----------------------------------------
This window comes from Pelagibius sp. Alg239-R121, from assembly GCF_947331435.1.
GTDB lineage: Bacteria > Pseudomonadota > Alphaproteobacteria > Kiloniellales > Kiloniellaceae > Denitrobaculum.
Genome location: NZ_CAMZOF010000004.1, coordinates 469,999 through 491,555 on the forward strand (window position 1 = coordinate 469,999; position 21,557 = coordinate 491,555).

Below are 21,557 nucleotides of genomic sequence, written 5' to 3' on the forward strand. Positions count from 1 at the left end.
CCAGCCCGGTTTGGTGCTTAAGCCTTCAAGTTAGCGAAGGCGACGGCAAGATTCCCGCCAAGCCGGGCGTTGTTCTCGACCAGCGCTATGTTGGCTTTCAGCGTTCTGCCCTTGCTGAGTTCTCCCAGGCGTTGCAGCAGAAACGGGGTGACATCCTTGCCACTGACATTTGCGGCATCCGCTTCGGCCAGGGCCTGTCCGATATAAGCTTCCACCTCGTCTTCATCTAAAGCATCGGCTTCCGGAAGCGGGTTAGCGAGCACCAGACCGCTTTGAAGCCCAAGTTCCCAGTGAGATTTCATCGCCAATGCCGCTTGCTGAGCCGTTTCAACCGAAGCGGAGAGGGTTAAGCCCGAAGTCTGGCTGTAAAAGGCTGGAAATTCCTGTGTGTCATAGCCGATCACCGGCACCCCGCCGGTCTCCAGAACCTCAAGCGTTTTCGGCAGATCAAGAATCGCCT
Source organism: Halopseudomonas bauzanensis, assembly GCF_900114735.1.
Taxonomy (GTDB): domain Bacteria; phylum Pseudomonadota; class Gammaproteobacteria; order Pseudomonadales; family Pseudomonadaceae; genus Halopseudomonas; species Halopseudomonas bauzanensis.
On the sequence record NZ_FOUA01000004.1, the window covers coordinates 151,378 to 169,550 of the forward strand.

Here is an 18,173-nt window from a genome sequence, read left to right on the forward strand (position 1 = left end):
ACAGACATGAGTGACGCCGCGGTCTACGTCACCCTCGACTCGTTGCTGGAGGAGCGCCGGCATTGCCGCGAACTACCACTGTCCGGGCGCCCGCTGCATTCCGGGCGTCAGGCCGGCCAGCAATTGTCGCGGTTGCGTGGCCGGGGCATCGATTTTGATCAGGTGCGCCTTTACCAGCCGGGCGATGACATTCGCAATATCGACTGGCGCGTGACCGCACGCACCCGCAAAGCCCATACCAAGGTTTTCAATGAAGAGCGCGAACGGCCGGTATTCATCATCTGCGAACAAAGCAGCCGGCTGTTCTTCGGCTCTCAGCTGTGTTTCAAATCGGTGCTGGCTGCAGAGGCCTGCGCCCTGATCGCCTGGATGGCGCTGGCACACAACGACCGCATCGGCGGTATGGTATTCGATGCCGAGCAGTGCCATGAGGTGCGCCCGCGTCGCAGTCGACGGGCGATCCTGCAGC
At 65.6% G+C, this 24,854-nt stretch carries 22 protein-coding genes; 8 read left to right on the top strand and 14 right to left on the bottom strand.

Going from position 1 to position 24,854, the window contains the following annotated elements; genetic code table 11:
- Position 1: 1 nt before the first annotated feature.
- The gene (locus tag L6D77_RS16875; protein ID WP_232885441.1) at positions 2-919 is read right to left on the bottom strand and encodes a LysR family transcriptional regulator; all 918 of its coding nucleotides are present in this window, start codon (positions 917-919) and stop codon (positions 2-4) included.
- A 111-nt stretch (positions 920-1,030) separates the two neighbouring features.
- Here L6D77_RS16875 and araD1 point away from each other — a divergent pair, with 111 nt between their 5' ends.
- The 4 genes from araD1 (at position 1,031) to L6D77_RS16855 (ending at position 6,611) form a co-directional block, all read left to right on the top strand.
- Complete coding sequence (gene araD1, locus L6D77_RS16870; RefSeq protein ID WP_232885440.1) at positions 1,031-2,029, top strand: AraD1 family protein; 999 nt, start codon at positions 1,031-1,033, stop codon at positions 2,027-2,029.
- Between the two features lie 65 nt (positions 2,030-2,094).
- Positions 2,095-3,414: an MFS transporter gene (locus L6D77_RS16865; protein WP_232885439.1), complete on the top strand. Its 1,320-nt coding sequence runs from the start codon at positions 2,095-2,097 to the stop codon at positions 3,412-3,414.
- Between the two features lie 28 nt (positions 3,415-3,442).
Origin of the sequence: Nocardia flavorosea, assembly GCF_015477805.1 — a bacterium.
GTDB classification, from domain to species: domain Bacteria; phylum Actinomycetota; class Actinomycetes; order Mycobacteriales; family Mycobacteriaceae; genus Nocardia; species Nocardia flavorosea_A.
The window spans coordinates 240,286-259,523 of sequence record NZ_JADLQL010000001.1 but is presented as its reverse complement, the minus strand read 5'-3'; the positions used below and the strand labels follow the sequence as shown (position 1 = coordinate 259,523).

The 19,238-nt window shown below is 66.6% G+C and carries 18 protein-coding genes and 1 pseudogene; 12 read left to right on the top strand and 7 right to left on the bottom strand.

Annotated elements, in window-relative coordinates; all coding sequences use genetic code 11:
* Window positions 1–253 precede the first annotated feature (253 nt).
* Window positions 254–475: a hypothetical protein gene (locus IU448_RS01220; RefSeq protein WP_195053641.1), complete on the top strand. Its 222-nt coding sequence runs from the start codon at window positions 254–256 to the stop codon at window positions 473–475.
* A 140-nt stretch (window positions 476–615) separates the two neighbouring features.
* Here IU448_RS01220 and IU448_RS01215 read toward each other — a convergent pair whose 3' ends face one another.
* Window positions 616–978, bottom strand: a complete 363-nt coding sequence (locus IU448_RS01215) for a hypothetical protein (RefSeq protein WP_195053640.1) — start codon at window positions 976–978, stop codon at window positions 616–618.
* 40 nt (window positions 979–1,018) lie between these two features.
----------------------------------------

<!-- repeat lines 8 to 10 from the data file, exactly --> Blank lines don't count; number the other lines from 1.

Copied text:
On the sequence record NZ_FOUA01000004.1, the window covers coordinates 151,378 to 169,550 of the forward strand.

Here is an 18,173-nt window from a genome sequence, read left to right on the forward strand (position 1 = left end):
ACAGACATGAGTGACGCCGCGGTCTACGTCACCCTCGACTCGTTGCTGGAGGAGCGCCGGCATTGCCGCGAACTACCACTGTCCGGGCGCCCGCTGCATTCCGGGCGTCAGGCCGGCCAGCAATTGTCGCGGTTGCGTGGCCGGGGCATCGATTTTGATCAGGTGCGCCTTTACCAGCCGGGCGATGACATTCGCAATATCGACTGGCGCGTGACCGCACGCACCCGCAAAGCCCATACCAAGGTTTTCAATGAAGAGCGCGAACGGCCGGTATTCATCATCTGCGAACAAAGCAGCCGGCTGTTCTTCGGCTCTCAGCTGTGTTTCAAATCGGTGCTGGCTGCAGAGGCCTGCGCCCTGATCGCCTGGATGGCGCTGGCACACAACGACCGCATCGGCGGTATGGTATTCGATGCCGAGCAGTGCCATGAGGTGCGCCCGCGTCGCAGTCGACGGGCGATCCTGCAGC